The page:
Notes to Editors:
- The Parliamentary and Health Service Ombudsman provides an independent and impartial complaint handling service for complaints that have not been resolved by the NHS in England and UK government departments. We look into complaints where someone believes there has been injustice or hardship because an organisation has not acted properly or has given a poor service and not put things right. We share findings from our casework to help Parliament scrutinise public service providers and to help drive improvements in public services and complaint handling.
- The CQC regulates NHS trusts’ handling of the FPPR and can issue requirement and enforcement notices but is unable to prosecute NHS trusts.
- Ombudsman's press office contact details:
- Sally Brown, Email: Sally.Brown@ombudsman.org.uk Tel: 0300 061 4144
- Kate Minton, Email: Kate.Minton@ombudsman.org.uk Tel: 0300 061 4129
- Out of office hours Email: email@example.com Tel: 0300 061 4444
Latest News from
Draft Public Service Ombudsman Bill laid in Parliament05/12/2016 12:37:21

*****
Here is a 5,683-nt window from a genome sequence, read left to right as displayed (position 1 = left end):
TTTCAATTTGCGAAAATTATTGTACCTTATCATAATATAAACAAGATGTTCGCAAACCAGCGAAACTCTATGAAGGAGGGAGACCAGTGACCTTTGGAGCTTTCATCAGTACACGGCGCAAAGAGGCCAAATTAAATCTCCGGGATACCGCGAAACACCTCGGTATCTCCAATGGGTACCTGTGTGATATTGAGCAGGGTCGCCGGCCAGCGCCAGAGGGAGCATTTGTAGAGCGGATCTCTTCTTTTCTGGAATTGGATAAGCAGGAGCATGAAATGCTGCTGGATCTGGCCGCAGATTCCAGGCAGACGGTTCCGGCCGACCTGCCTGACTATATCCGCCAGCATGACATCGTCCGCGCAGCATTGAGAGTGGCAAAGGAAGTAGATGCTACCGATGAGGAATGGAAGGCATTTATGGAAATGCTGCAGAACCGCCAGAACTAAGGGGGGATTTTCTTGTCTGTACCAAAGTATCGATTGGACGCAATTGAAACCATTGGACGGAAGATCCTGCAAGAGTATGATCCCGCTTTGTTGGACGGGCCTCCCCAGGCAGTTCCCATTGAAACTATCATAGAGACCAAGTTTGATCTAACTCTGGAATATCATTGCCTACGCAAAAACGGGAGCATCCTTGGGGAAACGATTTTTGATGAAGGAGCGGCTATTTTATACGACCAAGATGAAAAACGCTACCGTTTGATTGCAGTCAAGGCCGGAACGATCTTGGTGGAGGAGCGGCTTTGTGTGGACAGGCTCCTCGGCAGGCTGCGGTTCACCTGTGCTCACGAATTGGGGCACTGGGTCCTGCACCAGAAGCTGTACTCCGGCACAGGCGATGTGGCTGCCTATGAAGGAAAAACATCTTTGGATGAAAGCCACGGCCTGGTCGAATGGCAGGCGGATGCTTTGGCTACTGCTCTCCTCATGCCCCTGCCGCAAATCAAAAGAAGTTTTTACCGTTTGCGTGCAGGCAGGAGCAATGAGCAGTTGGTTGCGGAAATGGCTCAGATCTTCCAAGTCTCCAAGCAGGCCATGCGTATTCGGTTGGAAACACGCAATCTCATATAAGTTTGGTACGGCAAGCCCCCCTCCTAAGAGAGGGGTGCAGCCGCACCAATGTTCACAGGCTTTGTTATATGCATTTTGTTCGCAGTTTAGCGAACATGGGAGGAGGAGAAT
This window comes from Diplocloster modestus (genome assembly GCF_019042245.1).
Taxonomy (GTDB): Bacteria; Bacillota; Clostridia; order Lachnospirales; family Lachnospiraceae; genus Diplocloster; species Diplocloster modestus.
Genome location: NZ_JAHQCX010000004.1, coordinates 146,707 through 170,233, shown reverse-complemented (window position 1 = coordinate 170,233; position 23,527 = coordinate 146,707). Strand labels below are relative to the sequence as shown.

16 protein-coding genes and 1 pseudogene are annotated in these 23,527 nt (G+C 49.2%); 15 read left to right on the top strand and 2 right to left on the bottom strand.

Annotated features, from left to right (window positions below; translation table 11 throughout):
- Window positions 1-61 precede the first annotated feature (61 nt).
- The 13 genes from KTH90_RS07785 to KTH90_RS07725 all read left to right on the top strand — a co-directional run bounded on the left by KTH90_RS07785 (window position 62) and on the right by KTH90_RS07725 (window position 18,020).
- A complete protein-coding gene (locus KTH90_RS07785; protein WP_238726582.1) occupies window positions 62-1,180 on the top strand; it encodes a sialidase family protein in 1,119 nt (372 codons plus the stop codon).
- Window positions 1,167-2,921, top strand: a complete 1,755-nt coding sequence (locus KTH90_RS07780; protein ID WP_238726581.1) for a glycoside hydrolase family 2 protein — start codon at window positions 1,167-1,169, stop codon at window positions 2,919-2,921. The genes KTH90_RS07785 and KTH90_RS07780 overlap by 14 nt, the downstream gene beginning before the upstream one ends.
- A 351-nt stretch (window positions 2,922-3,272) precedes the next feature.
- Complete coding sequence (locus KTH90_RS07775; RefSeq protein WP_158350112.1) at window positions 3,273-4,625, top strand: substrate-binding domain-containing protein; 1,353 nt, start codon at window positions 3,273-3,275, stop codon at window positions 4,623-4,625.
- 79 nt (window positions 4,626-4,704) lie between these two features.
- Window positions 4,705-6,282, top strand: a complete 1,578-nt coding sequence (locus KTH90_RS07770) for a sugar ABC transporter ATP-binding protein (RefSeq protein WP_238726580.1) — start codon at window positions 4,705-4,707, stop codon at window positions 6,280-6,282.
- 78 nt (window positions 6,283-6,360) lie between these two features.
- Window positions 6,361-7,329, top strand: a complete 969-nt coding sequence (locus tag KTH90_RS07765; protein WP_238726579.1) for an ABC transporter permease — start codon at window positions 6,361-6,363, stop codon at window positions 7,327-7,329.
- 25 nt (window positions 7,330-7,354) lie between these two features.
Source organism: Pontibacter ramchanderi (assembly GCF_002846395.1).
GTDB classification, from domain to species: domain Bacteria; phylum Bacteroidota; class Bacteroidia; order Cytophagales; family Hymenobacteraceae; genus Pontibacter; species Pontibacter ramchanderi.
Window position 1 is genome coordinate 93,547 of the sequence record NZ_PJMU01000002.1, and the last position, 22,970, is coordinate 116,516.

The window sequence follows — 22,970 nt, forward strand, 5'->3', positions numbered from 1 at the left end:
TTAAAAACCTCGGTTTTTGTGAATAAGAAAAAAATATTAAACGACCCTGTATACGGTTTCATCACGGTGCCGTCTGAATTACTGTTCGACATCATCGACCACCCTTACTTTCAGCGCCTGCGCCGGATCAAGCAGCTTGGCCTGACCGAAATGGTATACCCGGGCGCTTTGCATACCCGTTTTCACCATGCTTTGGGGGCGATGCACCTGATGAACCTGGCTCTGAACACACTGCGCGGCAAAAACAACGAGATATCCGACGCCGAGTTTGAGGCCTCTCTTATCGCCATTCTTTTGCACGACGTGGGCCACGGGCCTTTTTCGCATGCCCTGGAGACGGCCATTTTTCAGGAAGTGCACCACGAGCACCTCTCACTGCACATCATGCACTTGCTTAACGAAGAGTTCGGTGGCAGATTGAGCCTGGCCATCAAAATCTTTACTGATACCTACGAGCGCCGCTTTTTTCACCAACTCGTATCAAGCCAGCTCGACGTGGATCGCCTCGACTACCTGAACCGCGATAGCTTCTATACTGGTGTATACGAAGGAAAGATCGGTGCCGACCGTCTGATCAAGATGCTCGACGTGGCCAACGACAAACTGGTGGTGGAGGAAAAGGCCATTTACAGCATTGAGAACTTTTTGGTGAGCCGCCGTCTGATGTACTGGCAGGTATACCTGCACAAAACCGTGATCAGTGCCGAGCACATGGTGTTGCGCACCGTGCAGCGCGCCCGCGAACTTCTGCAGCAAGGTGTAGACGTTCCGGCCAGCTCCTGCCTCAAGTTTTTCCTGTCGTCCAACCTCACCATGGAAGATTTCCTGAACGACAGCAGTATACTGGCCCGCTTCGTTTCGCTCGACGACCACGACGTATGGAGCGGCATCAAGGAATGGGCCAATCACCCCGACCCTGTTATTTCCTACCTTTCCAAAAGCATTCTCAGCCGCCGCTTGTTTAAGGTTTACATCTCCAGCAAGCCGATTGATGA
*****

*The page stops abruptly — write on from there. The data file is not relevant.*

A new complaints body will provide the public with greater confidence that their voices have been heard.
Medway Council criticised for not reviewing school transport policy properly16/05/2019 16:10:00
Medway Council has been criticised by the Local Government and Social Care Ombudsman for failing to review its home to school transport policy following an earlier complaint.
Vulnerable man put at risk because of safeguarding failings by Wirral council10/05/2019 14:15:00
A vulnerable man remained at risk from poor care for more than 18 months, despite Wirral Metropolitan Borough Council being alerted to problems, the Local Government and Social Care Ombudsman has found.
Maidstone council tried to charge for reviewing housing application decisions09/05/2019 14:15:00